Birth of undulate rays at Nausicaá

Little undulate rays, also known as undulate skates, have been born at Nausicaá.

A first for Nausicaá!

A little undulate ray was born on the 28th of March 2023 after incubating for around 4 months in our aquariological reserves, as part of a European conservation programme.

Premières naissances

The spawners previously present in the touch tank have returned to the reserves to reproduce. In this way, the eggs laid can be easily recovered and counted by the keepers, and this also prevents predation in the tank.

Furthermore, the keepers will be able to precisely determine the date when the eggs are laid and calculate the incubation period, which can vary depending on the water temperature.


babay undulate ray

One male and three females have produced eggs that will hatch over several weeks. Some eggs have been transferred to other partner aquariums.

Rays reproduce during the autumn and winter months so that baby rays are born at a time when food is more abundant.

The undulate ray is a species that can be found in the English Channel, from the tip of Cherbourg all the way to Menton in the Mediterranean, including the Atlantic Ocean.

The undulate ray, an endangered species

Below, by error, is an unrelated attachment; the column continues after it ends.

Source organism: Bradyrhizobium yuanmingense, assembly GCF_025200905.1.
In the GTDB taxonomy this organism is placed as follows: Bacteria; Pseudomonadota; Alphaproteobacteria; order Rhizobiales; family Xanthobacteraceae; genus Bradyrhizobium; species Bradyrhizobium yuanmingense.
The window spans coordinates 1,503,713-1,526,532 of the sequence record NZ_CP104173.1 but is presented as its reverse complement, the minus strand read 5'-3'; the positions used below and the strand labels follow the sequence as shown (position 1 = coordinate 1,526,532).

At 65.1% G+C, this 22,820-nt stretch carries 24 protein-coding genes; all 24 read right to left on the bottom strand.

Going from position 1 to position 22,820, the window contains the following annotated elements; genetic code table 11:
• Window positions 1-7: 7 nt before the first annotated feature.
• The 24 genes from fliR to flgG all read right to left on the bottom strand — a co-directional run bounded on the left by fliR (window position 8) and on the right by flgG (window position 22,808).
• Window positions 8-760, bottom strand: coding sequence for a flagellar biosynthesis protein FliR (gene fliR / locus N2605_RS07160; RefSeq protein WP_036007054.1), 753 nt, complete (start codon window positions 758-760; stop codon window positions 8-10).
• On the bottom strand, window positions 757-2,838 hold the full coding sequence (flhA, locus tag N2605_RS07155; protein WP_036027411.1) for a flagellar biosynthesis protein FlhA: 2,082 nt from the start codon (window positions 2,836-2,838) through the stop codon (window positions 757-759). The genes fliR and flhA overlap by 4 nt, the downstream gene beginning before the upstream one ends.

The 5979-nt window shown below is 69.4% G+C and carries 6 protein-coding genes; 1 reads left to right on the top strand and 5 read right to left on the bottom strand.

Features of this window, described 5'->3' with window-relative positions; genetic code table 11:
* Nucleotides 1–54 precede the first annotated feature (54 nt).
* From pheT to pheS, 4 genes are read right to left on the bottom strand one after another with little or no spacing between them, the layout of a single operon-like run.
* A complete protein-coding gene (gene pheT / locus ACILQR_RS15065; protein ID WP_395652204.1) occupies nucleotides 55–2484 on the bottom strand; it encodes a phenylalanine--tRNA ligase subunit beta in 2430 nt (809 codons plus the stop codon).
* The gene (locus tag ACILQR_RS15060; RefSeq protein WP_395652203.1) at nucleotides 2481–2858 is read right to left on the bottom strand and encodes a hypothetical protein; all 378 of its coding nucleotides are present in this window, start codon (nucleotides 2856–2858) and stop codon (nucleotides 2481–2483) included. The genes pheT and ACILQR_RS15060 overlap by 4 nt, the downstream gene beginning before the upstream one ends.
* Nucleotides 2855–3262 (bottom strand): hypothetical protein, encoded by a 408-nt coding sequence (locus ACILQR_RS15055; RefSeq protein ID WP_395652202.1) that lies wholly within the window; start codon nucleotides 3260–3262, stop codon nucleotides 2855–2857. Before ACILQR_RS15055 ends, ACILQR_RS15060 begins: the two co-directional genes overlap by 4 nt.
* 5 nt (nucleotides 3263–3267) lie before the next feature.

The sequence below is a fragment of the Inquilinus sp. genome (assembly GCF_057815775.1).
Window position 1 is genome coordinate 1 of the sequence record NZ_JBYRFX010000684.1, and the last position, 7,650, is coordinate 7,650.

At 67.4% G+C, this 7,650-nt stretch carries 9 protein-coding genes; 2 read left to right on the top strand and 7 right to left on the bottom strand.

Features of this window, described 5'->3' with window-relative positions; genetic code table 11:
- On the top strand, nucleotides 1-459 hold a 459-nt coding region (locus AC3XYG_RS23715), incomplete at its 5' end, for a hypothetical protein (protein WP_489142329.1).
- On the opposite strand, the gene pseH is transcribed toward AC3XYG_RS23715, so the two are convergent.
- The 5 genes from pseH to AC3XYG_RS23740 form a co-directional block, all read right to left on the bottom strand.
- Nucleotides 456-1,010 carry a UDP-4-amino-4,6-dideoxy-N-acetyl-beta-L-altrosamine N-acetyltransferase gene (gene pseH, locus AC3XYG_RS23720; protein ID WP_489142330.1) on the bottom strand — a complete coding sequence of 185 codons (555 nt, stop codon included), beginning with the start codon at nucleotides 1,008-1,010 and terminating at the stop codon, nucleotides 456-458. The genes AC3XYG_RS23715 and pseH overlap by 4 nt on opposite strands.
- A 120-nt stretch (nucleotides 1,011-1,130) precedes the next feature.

The undulate ray (Raja undulata), also known as the undulate skate, is on the IUCN Red List of Threatened Species. In Europe, its status is "NT - Near Threatened". Its population is declining in areas where it was reputed to be locally abundant. Overfishing is the main reason for this. Like other rays, the undulate ray has characteristics that adversely affect its survival, namely its slow sexual maturity at the age of 3 to 4 years and low fecundity, which have an impact on population growth.

Since 2023, the undulate ray has been the focus of an EEP, a species conservation programme defined within EAZA, the European Association of Zoos and Aquariums, in which Nausicaá is involved. Aquariums that are partners in the programme share information about the animals in their facilities and, if there are any births, the young rays go to other facilities.

A chance to observe

The birth of these rays will be monitored and documented in order to gather information on the species. This work will be shared with the Trégastel aquarium, from where the spawners originate, and with the two aquariums that have recovered eggs.

As soon as they are born, the first data recorded are measurements of the total length of the ray, from the tip of the nose to the pelvic fins, and the wingspan. These measurements are used as points of comparison depending on the age of the parents, and perhaps also on different populations depending on the geographical origins of the spawners.

The keepers monitor and watch over the growth of these baby rays every day; their feeding is closely monitored and particular care is taken with their diet to ensure that they grow up in the best possible conditions.

The conservation programmes at Nausicaá

Nausicaá is a unique biodiversity conservatory where several hundred offspring are born every year. Furthermore, Nausicaá participates in European conservation programmes to save endangered species.